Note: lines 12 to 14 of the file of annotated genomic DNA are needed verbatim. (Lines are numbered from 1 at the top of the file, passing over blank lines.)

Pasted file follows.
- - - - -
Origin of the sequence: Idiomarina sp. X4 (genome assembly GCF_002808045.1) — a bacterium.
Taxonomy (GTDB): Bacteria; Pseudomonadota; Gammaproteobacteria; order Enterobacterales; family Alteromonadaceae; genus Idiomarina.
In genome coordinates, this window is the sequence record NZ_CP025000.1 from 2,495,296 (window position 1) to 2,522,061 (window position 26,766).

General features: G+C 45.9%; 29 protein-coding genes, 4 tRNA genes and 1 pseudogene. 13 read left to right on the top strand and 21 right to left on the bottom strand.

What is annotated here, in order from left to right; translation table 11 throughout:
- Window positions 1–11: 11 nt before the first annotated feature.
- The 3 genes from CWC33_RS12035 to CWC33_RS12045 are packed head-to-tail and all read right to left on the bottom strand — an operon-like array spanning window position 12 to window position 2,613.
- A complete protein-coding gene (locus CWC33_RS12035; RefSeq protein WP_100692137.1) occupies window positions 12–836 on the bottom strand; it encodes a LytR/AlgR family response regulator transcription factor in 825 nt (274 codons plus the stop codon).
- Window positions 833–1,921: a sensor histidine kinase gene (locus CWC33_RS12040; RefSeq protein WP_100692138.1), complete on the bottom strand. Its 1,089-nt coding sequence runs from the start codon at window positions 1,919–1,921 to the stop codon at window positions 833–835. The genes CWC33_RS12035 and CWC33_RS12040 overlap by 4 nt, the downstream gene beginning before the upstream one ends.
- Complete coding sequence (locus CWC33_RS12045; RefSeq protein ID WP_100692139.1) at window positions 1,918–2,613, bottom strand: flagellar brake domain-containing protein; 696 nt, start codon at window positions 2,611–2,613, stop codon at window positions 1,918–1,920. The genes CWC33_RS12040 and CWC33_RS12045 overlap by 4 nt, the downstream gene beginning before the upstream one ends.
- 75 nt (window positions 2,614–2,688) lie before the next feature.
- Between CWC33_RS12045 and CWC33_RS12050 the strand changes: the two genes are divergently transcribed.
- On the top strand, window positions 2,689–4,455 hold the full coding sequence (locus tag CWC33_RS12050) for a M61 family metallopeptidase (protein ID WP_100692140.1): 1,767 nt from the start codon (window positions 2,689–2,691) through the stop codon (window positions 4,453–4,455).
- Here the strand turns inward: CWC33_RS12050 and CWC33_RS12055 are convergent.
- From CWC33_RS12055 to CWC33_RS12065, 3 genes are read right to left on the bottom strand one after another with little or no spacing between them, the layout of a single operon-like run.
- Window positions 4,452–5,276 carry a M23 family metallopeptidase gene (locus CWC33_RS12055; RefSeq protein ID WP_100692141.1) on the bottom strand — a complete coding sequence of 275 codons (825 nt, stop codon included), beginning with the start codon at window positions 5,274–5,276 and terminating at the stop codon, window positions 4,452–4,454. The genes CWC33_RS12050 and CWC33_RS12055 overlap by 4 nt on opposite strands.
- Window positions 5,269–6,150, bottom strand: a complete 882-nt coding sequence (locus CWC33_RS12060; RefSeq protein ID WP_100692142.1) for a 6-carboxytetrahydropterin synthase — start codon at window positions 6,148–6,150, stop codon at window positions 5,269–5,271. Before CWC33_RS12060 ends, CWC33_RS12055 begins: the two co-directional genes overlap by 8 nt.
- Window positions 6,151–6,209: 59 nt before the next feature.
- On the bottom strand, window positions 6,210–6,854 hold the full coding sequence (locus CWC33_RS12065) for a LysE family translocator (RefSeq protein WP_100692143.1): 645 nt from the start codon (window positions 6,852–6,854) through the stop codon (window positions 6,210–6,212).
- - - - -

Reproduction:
- Between CWC33_RS12045 and CWC33_RS12050 the strand changes: the two genes are divergently transcribed.
- On the top strand, window positions 2,689–4,455 hold the full coding sequence (locus tag CWC33_RS12050) for a M61 family metallopeptidase (protein ID WP_100692140.1): 1,767 nt from the start codon (window positions 2,689–2,691) through the stop codon (window positions 4,453–4,455).
- Here the strand turns inward: CWC33_RS12050 and CWC33_RS12055 are convergent.